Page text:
How do we design biological systems as “smart medicine” that sense patients’ states, process the information, and respond accordingly? To realize this vision, we will tackle fundamental challenges across different levels of complexity, such as (1) protein components that minimize their crosstalk with human cells and immunogenicity, (2) biomolecular circuits that function robustly in different cells and are easy to deliver, (3) multicellular consortia that communicate through scalable channels, and (4) therapeutic modules that interface with physiological inputs/outputs. Our engineering targets include biomolecules, molecular circuits, viruses, and cells, and our approach combines quantitative experimental analysis with computational simulation. The molecular tools we build will be applied to diverse fields such as neurobiology and cancer therapy.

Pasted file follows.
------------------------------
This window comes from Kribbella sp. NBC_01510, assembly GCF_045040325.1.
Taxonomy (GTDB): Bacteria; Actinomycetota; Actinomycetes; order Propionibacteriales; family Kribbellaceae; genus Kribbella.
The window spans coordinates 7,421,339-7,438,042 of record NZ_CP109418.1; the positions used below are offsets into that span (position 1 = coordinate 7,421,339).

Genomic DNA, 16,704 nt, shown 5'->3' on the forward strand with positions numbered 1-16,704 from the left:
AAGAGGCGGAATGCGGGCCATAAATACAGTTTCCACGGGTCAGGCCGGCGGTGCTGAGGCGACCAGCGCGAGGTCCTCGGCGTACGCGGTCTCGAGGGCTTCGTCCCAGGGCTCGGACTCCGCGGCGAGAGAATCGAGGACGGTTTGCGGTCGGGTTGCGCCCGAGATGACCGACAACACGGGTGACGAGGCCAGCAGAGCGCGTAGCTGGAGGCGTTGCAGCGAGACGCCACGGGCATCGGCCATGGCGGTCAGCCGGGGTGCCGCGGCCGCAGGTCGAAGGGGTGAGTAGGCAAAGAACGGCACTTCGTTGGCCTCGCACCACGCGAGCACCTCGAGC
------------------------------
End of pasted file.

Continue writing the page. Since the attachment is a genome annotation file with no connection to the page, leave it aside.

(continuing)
Xiaojing Gao received his B.S. in Biology from Peking University. His Ph.D. training as a Stanford Interdisciplinary Graduate Fellow was supervised by Dr. Liqun Luo (Biology) and Dr. Thomas Clandinin (Neurobiology), where he used and created genetic tools to dissect neural circuits in Drosophila. He was a Helen Hay Whitney Foundation/HHMI Postdoctoral Fellow in the Elowitz Lab (Biology and Biological Engineering) at Caltech.